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Trilateral missile defence system a step towards Asian Nato

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Picture: Brendan Smialowski / AFP / Taken on March 8, 2016 United States Secretary of Defence Lloyd J Austin III. Austin has met with his counterpart, Republic of Korea Minister of National Defence Shin Wonsik, in Seoul on November 12, 2023. The Biden Administration extols the Camp David Agreement as a qualitative leap forward in the US, Japan, and South Korea military co-operation, the writers say.

By Jeffrey Wagner and Dae-Han Song

The United States, Japan, and South Korea will fully operationalise a missile warning system “by the end of December“. While justified as a means to counter North Korea’s missile launches, more worrisome, it escalates tensions in the region with China through the “Nato-ification” of all three countries, agreed upon in the “Spirit of Camp David” agreement.

The agreement was hailed as a “new era of trilateral partnership” during the August 18 press conference following a meeting between the heads of state of all three countries. Western media echoed the sentiment, calling it “historic” and “unprecedented”. China, listed in the agreement as a regional concern, accused the United States of creating a “mini Nato in Asia”.

In response, United States National Security Advisor Jake Sullivan emphatically stated that the trilateral alliance is “nothing new” and certainly “not a new Nato for the Pacific”. Yet despite such dismissals, this meeting between the US and its strongest allies in the region lays the foundations for Nato-level military co-operation — a common threat, interoperability, and security co-ordination — that threatens China and escalates tensions in the region.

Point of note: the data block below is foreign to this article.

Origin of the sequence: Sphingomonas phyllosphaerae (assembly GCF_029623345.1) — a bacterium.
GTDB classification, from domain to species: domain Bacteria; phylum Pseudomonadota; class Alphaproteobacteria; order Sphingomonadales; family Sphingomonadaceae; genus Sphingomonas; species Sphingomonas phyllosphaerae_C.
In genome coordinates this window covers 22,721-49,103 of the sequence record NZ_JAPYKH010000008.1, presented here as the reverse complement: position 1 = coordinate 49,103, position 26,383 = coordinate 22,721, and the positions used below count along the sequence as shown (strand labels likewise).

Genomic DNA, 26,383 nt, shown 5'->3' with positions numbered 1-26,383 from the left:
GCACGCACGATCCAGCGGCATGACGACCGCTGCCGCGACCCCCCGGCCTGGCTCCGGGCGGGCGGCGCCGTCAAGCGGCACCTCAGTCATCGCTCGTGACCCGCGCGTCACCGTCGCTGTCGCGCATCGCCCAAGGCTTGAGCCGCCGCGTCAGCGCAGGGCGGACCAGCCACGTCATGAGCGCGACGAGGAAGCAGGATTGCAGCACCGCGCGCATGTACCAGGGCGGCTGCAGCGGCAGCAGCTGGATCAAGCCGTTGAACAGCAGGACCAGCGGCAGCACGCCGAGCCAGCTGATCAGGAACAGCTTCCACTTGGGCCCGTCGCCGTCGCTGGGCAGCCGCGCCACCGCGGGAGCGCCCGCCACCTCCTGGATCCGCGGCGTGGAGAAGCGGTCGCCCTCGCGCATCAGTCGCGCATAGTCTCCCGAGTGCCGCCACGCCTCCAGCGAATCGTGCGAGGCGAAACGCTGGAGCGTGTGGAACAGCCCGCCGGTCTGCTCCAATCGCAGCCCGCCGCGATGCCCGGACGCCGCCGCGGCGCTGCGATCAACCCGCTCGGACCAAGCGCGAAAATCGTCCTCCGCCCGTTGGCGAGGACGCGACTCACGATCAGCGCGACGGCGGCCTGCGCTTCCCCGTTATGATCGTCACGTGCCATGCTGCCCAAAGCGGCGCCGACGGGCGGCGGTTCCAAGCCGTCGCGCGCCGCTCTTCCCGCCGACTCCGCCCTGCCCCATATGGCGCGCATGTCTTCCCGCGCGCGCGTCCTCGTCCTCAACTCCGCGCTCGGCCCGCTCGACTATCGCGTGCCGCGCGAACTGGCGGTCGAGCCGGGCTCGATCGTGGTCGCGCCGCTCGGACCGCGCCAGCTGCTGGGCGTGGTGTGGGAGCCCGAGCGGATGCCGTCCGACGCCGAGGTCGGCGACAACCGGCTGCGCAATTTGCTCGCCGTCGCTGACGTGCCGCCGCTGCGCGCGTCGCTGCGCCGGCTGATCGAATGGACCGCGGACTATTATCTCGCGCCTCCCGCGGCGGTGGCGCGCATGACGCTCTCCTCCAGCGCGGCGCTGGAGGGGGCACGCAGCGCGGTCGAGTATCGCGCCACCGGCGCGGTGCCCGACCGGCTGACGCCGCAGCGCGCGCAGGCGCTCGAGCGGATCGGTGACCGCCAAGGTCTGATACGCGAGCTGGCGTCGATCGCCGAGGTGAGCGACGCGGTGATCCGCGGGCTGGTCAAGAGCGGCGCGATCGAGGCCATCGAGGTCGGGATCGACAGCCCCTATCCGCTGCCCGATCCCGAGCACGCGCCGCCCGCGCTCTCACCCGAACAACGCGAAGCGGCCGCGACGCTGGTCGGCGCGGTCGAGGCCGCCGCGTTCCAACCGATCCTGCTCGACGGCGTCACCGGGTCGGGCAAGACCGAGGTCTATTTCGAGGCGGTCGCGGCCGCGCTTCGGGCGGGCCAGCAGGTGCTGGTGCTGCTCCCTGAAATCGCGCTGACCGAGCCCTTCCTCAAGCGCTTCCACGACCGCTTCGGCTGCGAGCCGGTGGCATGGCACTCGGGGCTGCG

‘Collective interests and security’

While the United States has had bilateral agreements under the San Francisco System with South Korea and Japan for decades, the August 18 Camp David meeting institutionalised trilateral co-operation among the three nations, changing the scope and nature of their relations from the hub-and-spoke bilateral alliances to trilateral annual summits (covering finance, commerce, industry, foreign policy, and defence) and joint military exercises. As Victor Cha of the Centre for Strategic and International Studies (CSIS) states: “This [unprecedented] institutionalisation of the trilateral relationship … transforms these alliances into something quite new.”

This was a historical breakthrough for the United States, which first pursued a Nato-level alliance built around Japan in the 1950s. Yet, unresolved grievances around Japan’s colonialism (enabled by the US decision to prioritise its security interests over rectifying Japan’s war crimes and colonialism), and the different security interests between South Korea and Japan forced it to settle for bilateral agreements with governments it installed and propped up.

Nonetheless, as noted in Foreign Policy magazine, this US “military pre-eminence in the Pacific gave Washington the luxury of not needing a collective security agreement”. Today, as the US “has lost its preponderance of military power in the maritime domain … [the US and its allies face a] threat comparable to what Nato confronted in Europe during the Cold War”.

The conservative, pro-US Yoon Suk Yeol administration’s 2023 decision to normalise relations with Japan (casting aside a South Korean Supreme Court ruling against Japanese companies for the wartime conscription of Koreans) paved the way towards establishing the trilateral alliance that the US had sought for the past 70 years.

While the Spirit of Camp David Agreement is not yet a full-fledged mini Asian-Nato, combining two of the United States’ closest allies in the region into military co-operation with each other is a step towards it. The agreement contains the seeds of a Nato-level trilateral alliance based on mutual self-defence. More specifically, it calls for consultation and co-ordinated responses “to regional challenges, provocations, and threats that affect our collective interests and security”.